Do, however, be Michael Winner. A reputation for being utterly careless whom he offends rescues Mr Winner time and again from public obloquy. Almost nobody else in Britain could have got away with suggesting that OBEs are for toilet-cleaners, which wasn’t even true. That one positively enjoys being an enfant terrible is usually proof against the shriekers of ‘gaffe!’, who are made to look woodenly incapable of spotting a joke. Among today’s politicians Boris Johnson has all but acquired such bullet-proofing and knows that the most effective flak-jacket is a jester’s cape. But he knows, too, that this uniform does not sit easily on a candidate for Mayor of London.

It’s been my observation over the last quarter-century of politician-watching, that high and confident intelligence in a man or woman is often accompanied by a curious lack of self-awareness, a carelessness what others think, or a tendency to overestimate the intelligence of one’s audience. Seriously second-rate politicians are typically extremely cautious. They are unafraid to bore, perhaps unconsciously knowing that in tedium lies their most reliable refuge.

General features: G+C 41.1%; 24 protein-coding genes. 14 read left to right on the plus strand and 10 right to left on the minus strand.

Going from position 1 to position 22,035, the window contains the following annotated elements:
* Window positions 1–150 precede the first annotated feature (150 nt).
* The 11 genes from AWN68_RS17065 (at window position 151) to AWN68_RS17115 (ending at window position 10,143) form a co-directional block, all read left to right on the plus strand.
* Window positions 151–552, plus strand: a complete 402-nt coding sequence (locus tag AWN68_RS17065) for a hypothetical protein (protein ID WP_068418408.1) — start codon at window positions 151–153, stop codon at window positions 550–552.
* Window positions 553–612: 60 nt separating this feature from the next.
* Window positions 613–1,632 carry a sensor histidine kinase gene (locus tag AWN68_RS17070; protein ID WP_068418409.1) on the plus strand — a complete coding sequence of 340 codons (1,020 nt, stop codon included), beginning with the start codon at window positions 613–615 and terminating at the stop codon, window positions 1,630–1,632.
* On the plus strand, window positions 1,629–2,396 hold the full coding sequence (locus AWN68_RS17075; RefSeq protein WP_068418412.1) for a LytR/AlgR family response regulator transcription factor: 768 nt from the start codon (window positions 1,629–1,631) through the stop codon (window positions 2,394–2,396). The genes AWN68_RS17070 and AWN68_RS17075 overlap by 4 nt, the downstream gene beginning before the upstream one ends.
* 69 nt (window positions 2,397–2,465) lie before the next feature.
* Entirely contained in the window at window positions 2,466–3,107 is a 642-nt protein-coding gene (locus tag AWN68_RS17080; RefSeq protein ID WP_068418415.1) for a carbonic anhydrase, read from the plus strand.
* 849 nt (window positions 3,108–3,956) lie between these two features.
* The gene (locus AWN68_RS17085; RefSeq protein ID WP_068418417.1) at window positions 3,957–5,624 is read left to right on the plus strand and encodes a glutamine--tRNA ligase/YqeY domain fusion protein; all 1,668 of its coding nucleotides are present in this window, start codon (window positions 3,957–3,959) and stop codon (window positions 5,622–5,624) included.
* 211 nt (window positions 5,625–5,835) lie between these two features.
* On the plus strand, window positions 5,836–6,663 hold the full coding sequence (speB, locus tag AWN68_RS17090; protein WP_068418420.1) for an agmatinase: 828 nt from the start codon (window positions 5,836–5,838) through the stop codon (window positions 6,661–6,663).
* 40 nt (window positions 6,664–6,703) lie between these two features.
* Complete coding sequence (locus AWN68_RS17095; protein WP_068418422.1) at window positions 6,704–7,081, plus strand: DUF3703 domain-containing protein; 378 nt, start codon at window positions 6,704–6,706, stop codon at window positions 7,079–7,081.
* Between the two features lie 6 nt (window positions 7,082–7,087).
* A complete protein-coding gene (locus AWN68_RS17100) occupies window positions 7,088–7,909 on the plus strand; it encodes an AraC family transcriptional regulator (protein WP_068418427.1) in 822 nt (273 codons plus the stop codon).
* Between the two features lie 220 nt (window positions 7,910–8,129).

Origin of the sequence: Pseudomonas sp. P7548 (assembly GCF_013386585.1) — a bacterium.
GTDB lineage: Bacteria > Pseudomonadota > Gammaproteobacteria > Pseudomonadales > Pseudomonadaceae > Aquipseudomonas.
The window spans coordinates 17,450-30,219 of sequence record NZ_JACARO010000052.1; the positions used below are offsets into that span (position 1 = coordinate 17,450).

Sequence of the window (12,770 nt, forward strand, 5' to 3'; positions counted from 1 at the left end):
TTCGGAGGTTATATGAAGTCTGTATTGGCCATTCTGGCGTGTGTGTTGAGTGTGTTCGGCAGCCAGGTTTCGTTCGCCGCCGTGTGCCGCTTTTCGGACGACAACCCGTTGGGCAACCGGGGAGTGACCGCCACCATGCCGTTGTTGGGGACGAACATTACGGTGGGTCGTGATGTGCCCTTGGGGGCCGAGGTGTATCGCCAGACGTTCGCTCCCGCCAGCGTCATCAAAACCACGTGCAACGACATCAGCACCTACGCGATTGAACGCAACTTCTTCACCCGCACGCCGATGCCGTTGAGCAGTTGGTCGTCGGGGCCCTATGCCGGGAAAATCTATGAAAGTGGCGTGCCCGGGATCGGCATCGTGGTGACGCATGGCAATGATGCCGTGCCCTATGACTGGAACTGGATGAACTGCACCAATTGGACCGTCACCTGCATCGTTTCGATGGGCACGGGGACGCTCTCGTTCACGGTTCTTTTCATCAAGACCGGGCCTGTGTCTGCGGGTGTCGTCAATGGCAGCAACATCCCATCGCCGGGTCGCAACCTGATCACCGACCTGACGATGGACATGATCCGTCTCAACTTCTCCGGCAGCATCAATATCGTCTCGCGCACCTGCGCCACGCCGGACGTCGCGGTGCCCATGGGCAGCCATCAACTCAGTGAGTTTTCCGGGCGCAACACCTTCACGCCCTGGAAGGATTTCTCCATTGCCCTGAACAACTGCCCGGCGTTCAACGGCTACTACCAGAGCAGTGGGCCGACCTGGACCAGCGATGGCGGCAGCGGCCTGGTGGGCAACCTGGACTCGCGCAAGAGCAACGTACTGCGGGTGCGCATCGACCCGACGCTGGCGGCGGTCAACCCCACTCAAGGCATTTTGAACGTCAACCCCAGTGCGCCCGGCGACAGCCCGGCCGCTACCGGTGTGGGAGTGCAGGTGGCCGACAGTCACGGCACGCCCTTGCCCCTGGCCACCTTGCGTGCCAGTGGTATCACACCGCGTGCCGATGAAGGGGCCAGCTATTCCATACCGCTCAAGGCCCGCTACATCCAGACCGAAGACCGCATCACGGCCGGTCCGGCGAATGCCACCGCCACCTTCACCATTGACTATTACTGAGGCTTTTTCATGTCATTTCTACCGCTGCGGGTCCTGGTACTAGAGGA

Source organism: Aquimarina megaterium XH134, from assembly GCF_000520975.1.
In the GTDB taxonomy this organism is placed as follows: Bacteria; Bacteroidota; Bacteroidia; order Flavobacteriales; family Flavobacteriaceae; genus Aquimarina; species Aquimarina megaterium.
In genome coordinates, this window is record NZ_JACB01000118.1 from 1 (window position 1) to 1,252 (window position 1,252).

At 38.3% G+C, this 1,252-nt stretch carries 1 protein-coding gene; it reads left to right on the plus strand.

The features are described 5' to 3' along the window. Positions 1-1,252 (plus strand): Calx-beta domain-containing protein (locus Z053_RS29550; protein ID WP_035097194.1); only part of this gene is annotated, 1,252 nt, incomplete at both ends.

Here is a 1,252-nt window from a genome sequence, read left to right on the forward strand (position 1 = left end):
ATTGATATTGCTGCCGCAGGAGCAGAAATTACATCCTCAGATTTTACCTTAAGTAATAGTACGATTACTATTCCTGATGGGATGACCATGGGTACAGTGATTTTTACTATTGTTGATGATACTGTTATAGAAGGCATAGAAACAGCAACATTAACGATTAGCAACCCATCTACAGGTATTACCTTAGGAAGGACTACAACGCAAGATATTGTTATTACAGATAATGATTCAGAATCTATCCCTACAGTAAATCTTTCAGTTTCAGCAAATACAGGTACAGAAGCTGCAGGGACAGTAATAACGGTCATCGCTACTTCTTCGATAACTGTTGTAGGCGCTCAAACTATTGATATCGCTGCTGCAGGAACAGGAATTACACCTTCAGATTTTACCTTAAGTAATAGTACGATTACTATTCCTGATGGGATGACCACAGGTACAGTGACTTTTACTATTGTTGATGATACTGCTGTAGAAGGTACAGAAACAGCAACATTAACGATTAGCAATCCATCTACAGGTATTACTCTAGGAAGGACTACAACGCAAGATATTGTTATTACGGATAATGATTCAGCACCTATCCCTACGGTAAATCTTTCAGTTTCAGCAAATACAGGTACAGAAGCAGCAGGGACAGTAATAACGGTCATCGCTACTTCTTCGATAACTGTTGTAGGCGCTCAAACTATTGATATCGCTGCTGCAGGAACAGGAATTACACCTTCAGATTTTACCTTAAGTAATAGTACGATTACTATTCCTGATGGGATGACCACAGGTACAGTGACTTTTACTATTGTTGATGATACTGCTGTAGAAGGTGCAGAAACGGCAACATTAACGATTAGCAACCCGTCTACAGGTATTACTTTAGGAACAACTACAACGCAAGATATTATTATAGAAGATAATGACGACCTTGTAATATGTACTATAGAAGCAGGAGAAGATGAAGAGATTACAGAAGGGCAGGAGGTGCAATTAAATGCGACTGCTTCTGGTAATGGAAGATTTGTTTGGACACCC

John Hutton is secretly not one of these. The Secretary of State for Business, Enterprise and Regulatory Reform was parodying himself last week when, after an after-dinner speech to the Chemical Industries Association in which he had praised the inventor of chemical dyes, he leant across the dinner table and remarked self-teasingly to me that he was nervously proud of the fact that this was the first time he had ever said the word ‘mauve’ in a ministerial speech.

He was wise not to make that joke in his speech. Never laugh at yourself in politics. There is a terrible danger your audience may join you.